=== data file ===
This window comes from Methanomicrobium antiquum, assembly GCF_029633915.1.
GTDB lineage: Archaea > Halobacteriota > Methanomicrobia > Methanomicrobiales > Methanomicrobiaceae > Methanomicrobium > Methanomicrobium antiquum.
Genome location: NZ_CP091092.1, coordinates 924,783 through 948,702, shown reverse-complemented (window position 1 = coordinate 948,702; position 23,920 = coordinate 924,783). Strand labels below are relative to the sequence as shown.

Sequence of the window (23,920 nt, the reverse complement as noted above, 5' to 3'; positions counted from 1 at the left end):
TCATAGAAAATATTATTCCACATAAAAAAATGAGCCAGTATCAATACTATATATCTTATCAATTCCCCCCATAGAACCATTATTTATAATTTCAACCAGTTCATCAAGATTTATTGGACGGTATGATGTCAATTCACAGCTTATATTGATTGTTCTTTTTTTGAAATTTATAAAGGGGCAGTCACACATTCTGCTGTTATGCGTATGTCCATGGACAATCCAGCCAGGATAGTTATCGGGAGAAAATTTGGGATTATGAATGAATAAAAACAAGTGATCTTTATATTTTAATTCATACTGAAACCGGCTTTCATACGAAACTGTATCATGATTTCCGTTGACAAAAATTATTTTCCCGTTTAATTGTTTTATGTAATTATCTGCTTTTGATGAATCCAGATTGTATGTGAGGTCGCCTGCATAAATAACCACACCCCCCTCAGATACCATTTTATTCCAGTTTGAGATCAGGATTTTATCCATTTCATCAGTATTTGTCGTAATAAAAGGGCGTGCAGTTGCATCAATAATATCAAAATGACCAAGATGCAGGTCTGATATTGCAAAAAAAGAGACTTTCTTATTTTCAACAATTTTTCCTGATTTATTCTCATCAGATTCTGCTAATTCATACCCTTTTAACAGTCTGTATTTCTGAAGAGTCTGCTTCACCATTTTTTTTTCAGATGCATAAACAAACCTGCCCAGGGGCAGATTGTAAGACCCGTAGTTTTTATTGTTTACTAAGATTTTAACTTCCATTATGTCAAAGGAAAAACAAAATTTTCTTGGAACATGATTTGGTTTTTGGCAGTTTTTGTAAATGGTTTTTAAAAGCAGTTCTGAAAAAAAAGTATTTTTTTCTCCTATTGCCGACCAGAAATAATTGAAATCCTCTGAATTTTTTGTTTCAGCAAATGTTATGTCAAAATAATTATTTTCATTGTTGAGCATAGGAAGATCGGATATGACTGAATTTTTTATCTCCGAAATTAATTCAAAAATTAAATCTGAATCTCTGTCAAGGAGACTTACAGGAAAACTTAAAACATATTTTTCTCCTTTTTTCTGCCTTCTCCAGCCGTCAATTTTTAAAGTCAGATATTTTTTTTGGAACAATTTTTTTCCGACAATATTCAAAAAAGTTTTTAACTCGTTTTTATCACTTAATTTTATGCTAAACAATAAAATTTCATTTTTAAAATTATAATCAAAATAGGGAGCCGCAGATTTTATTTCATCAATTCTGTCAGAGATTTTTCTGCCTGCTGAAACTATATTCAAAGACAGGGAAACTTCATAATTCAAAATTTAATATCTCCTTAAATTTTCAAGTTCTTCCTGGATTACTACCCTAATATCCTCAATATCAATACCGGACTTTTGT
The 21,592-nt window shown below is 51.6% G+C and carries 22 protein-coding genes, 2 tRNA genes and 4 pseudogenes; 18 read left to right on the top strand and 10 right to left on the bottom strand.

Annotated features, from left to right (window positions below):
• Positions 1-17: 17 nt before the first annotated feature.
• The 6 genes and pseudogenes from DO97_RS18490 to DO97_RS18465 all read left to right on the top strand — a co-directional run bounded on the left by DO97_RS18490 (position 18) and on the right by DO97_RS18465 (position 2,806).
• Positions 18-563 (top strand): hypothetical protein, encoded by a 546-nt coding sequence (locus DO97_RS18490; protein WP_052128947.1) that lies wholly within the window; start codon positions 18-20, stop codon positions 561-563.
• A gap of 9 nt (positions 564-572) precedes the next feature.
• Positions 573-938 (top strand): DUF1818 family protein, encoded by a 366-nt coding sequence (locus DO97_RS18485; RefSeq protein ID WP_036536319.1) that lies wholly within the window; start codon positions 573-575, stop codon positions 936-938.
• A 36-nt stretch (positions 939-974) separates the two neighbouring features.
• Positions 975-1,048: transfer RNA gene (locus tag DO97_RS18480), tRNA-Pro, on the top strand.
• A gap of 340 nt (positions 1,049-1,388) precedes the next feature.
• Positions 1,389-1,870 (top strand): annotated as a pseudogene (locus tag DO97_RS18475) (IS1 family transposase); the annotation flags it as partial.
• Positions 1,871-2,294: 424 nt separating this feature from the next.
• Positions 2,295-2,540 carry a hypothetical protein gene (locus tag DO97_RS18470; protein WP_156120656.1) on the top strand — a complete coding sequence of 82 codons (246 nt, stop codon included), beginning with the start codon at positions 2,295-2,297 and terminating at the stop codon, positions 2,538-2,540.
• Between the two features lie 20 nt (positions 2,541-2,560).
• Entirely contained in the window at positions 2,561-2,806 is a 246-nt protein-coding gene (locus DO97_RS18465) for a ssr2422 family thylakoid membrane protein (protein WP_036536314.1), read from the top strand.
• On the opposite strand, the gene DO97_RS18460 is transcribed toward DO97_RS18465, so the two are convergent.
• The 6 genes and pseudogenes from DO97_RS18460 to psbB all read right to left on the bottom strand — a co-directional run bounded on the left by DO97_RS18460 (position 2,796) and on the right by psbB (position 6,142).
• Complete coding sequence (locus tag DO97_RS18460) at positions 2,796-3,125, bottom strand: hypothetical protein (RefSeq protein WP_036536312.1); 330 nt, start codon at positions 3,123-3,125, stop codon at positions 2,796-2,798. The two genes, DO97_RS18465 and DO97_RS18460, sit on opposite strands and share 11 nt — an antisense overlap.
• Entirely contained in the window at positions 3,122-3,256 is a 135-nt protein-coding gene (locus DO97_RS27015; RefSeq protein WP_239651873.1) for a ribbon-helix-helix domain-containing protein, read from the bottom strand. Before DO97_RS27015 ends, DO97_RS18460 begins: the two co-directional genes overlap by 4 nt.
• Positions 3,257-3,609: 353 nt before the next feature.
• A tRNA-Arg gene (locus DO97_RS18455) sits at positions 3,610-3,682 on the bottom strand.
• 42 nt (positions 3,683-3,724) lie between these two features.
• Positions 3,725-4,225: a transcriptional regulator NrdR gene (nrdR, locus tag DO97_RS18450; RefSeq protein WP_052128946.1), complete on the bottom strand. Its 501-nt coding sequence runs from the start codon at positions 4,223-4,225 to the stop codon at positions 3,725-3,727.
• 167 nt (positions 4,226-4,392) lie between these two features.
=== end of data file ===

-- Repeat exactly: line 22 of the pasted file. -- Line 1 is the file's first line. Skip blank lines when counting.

• The 6 genes and pseudogenes from DO97_RS18460 to psbB all read right to left on the bottom strand — a co-directional run bounded on the left by DO97_RS18460 (position 2,796) and on the right by psbB (position 6,142).